Elder Abuse Awareness Day


Today, June 15, is Elder Abuse Awareness Day.  According to the Administration on Aging, this day was initiated in 2006 as a day for communities throughout the world to raise awareness of this issue and its effects on the individuals involved.

In the world of senior care, elder abuse is something we think about frequently.  We train our staff to be aware of signs and symptoms and report them as required by law.  As leaders, we continually work to improve our own ability to spot caregivers who have the potential to become abusers or who may be stressed to the point of abuse.

Here at IPCed we know that, contrary to popular understanding, abuse is most frequently committed by a family member.  Following that, abuse most often happens when a caregiver is overstressed, without the resources or support to step away when care needs demand more than he or she can provide.

Take a minute today to consider what you’re doing to prevent elder abuse, neglect or exploitation.  And let us know if we can help.  Here are just a few of the tools we can offer in our mutual effort to eliminate this complex challenge:

  1. Support the families of your clients in a stronger way.  Listen, look and notice when a family seems stressed or lacks the skills or resources to interact in a positive manner.  IPCed’s Family Learning Center is a resource for you to pass on to family members to offer them education, support and proven methods to reduce caregiver stress.
  1. IPCed offers several hours of online training in various areas of elder abuse.  If you’re a subscriber, you have access to all of them.  Mix up the training – don’t repeat the same training year after year – for better awareness on the part of every employee on your team.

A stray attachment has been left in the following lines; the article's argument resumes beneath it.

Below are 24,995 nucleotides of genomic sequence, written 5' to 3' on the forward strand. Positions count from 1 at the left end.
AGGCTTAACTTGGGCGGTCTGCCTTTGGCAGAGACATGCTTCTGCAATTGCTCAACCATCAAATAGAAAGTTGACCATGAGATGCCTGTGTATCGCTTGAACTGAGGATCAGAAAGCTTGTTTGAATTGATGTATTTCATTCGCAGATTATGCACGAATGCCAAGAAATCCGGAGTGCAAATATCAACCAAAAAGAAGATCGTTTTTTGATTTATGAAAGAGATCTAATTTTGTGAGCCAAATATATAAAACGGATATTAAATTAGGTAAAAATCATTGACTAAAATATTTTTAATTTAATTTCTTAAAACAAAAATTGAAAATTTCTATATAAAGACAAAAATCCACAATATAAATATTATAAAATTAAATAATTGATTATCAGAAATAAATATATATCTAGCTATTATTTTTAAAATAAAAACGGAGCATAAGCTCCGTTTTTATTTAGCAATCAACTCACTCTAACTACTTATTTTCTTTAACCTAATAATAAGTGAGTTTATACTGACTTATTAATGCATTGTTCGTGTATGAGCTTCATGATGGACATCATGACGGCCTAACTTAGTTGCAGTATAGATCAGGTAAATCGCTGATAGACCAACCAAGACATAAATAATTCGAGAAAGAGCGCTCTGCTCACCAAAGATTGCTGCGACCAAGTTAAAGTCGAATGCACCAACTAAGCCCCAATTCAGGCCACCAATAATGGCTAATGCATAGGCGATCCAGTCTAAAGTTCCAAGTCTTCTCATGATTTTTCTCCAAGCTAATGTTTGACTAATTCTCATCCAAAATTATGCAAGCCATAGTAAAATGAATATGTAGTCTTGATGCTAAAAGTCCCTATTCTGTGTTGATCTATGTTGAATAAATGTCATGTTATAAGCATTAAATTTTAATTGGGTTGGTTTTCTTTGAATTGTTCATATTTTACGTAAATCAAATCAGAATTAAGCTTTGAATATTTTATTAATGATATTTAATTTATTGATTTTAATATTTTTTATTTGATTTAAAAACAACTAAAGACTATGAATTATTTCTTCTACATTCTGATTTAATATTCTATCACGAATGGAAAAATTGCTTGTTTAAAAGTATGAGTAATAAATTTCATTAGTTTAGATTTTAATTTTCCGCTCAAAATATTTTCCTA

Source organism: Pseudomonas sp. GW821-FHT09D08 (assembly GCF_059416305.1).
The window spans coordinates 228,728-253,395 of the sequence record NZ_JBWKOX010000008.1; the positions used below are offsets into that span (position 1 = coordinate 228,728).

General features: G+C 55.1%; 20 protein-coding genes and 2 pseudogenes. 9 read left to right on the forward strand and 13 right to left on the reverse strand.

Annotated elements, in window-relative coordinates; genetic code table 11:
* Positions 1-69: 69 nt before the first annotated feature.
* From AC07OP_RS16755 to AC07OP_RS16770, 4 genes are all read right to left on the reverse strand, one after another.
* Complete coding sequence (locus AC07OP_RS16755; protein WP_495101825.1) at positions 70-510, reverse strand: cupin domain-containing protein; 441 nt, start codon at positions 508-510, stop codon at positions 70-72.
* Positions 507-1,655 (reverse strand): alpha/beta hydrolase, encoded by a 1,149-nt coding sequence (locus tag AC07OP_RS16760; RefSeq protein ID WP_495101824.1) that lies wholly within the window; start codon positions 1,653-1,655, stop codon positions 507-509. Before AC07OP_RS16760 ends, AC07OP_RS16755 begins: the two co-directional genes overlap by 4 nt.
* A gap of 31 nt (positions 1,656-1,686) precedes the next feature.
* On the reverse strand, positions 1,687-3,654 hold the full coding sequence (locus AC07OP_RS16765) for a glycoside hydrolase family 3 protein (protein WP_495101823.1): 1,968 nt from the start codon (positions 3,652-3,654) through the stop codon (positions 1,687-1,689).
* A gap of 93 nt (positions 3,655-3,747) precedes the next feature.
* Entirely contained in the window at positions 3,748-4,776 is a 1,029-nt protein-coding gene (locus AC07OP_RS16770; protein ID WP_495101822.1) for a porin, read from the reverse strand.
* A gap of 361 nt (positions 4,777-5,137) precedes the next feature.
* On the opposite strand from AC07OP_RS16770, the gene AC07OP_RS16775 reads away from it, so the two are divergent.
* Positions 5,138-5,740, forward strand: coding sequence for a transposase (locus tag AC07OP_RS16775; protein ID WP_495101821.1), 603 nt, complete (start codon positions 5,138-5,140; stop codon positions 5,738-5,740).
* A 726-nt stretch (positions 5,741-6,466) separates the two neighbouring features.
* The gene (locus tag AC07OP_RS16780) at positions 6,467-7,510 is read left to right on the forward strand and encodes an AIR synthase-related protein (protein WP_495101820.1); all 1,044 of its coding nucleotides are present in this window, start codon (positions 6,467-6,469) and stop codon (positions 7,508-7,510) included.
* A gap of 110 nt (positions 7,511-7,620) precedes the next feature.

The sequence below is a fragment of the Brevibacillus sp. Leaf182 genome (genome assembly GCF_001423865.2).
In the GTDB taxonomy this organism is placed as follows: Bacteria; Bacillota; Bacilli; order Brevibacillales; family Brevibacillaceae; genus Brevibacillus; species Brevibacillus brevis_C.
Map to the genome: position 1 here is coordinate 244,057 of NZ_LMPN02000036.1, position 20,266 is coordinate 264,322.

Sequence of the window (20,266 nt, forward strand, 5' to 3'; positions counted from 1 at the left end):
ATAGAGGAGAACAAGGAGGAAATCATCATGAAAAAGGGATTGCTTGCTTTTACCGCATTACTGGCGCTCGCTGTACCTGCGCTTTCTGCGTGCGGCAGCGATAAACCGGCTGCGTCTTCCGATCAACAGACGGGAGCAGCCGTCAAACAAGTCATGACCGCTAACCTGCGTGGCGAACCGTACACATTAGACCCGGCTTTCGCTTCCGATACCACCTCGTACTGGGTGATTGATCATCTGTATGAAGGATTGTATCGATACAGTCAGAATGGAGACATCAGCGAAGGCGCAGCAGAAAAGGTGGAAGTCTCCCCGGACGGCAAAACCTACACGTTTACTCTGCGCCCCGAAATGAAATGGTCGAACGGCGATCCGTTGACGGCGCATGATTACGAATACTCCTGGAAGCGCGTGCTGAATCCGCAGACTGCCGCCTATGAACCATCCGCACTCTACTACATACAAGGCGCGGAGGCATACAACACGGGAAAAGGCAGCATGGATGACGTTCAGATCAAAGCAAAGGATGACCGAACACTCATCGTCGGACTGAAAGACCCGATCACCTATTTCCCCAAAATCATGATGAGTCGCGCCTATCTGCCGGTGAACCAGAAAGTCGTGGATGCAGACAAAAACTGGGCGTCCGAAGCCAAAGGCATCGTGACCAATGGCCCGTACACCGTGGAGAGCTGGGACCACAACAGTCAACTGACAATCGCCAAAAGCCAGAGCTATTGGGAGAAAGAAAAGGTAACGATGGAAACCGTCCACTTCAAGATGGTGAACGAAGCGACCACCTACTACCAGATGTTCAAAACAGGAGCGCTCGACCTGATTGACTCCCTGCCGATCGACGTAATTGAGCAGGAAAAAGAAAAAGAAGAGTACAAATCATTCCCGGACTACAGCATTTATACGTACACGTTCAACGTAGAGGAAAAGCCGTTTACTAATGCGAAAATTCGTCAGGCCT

1. Provide the caregivers on your team and in your community with stress reducing skills and support.  Shop IPCed’s DVDs on Caregiver Wellness or online courses on managing stress on the job.  Make sure that your work environment includes stress reducing elements for every member of your team.
  1. Stock your shelves with quality DVDs on this topic.  You can share them in community presentations, in family support groups and as loaners to members of your community.

Elder abuse can be devastating to an elder who is dependent in some way upon a family or paid caregiver or vulnerable simply due to age.  We can strengthen awareness of potentially abusive situations, and more importantly, help caregivers reduce stress which might lead to abuse or neglect.

We have a powerful role to play in enhancing the awareness of – and reducing the incidence of elder abuse today.  What are you doing with your power?

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